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Fixing prison-based gerrymandering after the 2010 Census: Florida

50 State Guide, March 2010

Prison-based gerrymandering violates the constitutional principle of “One Person, One Vote.” The Supreme Court requires districts to be based on equal population in order to give each resident the same access to government. But a longstanding flaw in the Census counts incarcerated people as residents of the prison location, even though they can’t vote and aren’t a part of the surrounding community.

When legislators claim people incarcerated in their districts are legitimate constituents, they award people who live close to the prison more of a say in government than everybody else.

Impact at the state level:

  • After the 2000 Census:
    • More than 7% of House Districts 10 and 12 was incarcerated disenfranchised people from other parts of the state, giving each group of 93 actual residents of this district as much influence as 100 residents in other districts that do not contain prisons.
    • More than 6% of House District 5 was incarcerated disenfranchised people from other parts of the state, giving each group of 94 actual residents of this district as much influence as 100 residents in other districts that do not contain prisons.
    • Almost 5% of House District 7 was incarcerated disenfranchised people from other parts of the state, giving each group of 95 actual residents of this district as much influence as 100 residents in other districts that do not contain prisons.

Impact at the local level:

  • After the 2000 Census:
    • Faced with drawing skewed districts based on unadjusted Census data, County Commission members in Gulf County, drew districts that did not include the prison populations. The Florida Attorney General had issued an opinion stating that the county must include prison populations when drawing their county districts, but the county ignored this advice in favor of drawing districts based on the Constitutional and democratic principle of “one person, one vote.” Columbia, Hamilton, Holmes, and Madison counties also rejected prison-based gerrymandering and base their county districts on actual residents instead of prison populations.
    • In Baker County, 25% of the people in District 1 were incarcerated in a correctional facility, not residents of the county. As a result, each group of 75 actual residents in District 1 was given as much political clout as 100 people elsewhere in the county.
    • In Calhoun County, 48% of the people in District 4 were incarcerated at the Calhoun Correctional Institution. As a result, the actual residents of District 4 were given almost twice as much political clout as people elsewhere in the county.
    • In Hardee county, 20% of the people in District 2 were incarcerated in a correctional facility, not residents of the county. As a result, each group of 80 actual residents in District 2 was given as much political clout as 100 people elsewhere in the county.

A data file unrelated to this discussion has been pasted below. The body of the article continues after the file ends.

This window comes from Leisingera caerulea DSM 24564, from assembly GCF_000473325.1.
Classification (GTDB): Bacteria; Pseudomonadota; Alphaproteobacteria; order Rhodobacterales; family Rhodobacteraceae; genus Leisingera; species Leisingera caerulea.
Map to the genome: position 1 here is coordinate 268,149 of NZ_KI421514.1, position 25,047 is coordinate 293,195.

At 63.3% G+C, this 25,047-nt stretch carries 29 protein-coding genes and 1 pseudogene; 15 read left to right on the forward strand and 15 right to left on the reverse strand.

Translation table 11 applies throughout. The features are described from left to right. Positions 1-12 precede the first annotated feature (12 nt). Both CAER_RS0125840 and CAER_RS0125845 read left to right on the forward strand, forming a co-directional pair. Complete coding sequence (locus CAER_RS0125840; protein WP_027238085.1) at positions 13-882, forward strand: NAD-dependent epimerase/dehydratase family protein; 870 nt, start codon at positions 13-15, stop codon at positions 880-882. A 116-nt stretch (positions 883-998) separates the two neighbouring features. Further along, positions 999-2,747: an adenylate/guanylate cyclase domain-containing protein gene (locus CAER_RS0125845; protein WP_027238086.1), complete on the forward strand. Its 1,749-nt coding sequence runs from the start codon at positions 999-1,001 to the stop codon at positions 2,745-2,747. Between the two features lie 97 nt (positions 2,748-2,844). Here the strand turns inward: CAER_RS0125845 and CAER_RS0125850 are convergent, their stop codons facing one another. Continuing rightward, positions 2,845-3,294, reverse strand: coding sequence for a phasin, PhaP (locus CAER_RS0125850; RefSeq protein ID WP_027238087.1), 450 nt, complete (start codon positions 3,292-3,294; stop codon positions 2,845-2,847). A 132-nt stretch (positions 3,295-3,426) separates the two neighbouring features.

• In Jefferson County, 29% of the people in District 3 were incarcerated in a correctional facility, not residents of the county. As a result, each group of 71 residents in District 3 was given as much political clout as 100 people elsewhere in the county.
    • In Wakulla county, 18% of the people in District 1 were incarcerated in a correctional facility, not residents of the county. As a result, each group of 82 actual residents in District 1 was given as much political clout as 100 people elsewhere in the county.
  • More research needs to be done, especially in the following counties: Bradford, DeSoto, Dixie, Franklin, Jackson, Lafayette, Sumter, Taylor, Union, and Washington and the city of Bartow. (These communities contain large prisons relative to their actual population.) Unless the prison populations were removed from the redistricting base after the Census, if these communities have districts, they will have one or more districts that are significantly padded with non-resident prison populations. See the Democracy Toolkit for a suggested research methodology.

Pending legislation (as of March 2010):

  • A bill in the State Senate (S1386) was introduced by Senator Bullard on January 26, 2010. The bill “Requires the Legislature to adjust federal decennial census figures to include prisoners in the geographic areas where they last resided before incarceration rather than the facility where they were residing at the time of the federal census.”

Other solutions:

  • Other counties should follow Gulf County’s solution of drawing county districts based on actual populations, refusing to pad some districts with prison populations.
  • Ideally, the U.S. Census Bureau would change where it counts incarcerated people. They should be counted as residents of their home — not prison — addresses. There is no time for that in 2010, but Florida should ask the Census Bureau for this change for 2020.

Additional resources:

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